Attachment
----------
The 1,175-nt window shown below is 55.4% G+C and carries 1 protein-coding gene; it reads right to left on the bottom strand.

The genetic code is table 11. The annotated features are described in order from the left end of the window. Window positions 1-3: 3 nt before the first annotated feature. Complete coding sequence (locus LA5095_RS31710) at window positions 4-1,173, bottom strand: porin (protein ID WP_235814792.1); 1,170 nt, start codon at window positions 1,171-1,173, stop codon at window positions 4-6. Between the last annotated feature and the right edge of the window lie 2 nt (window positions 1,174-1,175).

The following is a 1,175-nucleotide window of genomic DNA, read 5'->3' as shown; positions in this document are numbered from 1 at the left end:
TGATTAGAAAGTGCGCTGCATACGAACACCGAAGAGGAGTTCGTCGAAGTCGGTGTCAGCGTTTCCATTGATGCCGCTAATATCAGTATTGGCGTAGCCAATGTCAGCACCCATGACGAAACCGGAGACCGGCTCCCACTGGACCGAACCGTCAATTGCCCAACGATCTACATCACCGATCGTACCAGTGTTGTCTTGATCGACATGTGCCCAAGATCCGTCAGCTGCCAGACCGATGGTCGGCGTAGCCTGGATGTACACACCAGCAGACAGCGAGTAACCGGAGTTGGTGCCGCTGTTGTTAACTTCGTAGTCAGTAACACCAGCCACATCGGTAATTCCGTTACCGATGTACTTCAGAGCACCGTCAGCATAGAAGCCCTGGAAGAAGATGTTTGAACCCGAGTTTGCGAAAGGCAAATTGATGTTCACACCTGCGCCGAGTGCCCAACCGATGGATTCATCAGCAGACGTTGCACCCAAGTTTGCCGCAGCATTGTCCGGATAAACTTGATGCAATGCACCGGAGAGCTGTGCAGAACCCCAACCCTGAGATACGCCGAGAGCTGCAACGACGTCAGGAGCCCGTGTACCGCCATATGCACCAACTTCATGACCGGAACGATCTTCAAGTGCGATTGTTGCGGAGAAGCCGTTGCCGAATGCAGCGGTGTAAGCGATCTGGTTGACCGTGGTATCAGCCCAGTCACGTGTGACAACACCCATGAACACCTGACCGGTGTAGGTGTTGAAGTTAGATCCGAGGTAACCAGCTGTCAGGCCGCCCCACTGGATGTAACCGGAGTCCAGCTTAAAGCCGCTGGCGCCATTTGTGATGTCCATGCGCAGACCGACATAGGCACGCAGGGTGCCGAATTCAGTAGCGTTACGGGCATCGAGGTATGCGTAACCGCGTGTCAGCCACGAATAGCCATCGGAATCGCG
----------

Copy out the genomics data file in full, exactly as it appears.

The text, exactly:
The 1,175-nt window shown below is 55.4% G+C and carries 1 protein-coding gene; it reads right to left on the bottom strand.

The genetic code is table 11. The annotated features are described in order from the left end of the window. Window positions 1-3: 3 nt before the first annotated feature. Complete coding sequence (locus LA5095_RS31710) at window positions 4-1,173, bottom strand: porin (protein ID WP_235814792.1); 1,170 nt, start codon at window positions 1,171-1,173, stop codon at window positions 4-6. Between the last annotated feature and the right edge of the window lie 2 nt (window positions 1,174-1,175).

The following is a 1,175-nucleotide window of genomic DNA, read 5'->3' as shown; positions in this document are numbered from 1 at the left end:
TGATTAGAAAGTGCGCTGCATACGAACACCGAAGAGGAGTTCGTCGAAGTCGGTGTCAGCGTTTCCATTGATGCCGCTAATATCAGTATTGGCGTAGCCAATGTCAGCACCCATGACGAAACCGGAGACCGGCTCCCACTGGACCGAACCGTCAATTGCCCAACGATCTACATCACCGATCGTACCAGTGTTGTCTTGATCGACATGTGCCCAAGATCCGTCAGCTGCCAGACCGATGGTCGGCGTAGCCTGGATGTACACACCAGCAGACAGCGAGTAACCGGAGTTGGTGCCGCTGTTGTTAACTTCGTAGTCAGTAACACCAGCCACATCGGTAATTCCGTTACCGATGTACTTCAGAGCACCGTCAGCATAGAAGCCCTGGAAGAAGATGTTTGAACCCGAGTTTGCGAAAGGCAAATTGATGTTCACACCTGCGCCGAGTGCCCAACCGATGGATTCATCAGCAGACGTTGCACCCAAGTTTGCCGCAGCATTGTCCGGATAAACTTGATGCAATGCACCGGAGAGCTGTGCAGAACCCCAACCCTGAGATACGCCGAGAGCTGCAACGACGTCAGGAGCCCGTGTACCGCCATATGCACCAACTTCATGACCGGAACGATCTTCAAGTGCGATTGTTGCGGAGAAGCCGTTGCCGAATGCAGCGGTGTAAGCGATCTGGTTGACCGTGGTATCAGCCCAGTCACGTGTGACAACACCCATGAACACCTGACCGGTGTAGGTGTTGAAGTTAGATCCGAGGTAACCAGCTGTCAGGCCGCCCCACTGGATGTAACCGGAGTCCAGCTTAAAGCCGCTGGCGCCATTTGTGATGTCCATGCGCAGACCGACATAGGCACGCAGGGTGCCGAATTCAGTAGCGTTACGGGCATCGAGGTATGCGTAACCGCGTGTCAGCCACGAATAGCCATCGGAATCGCG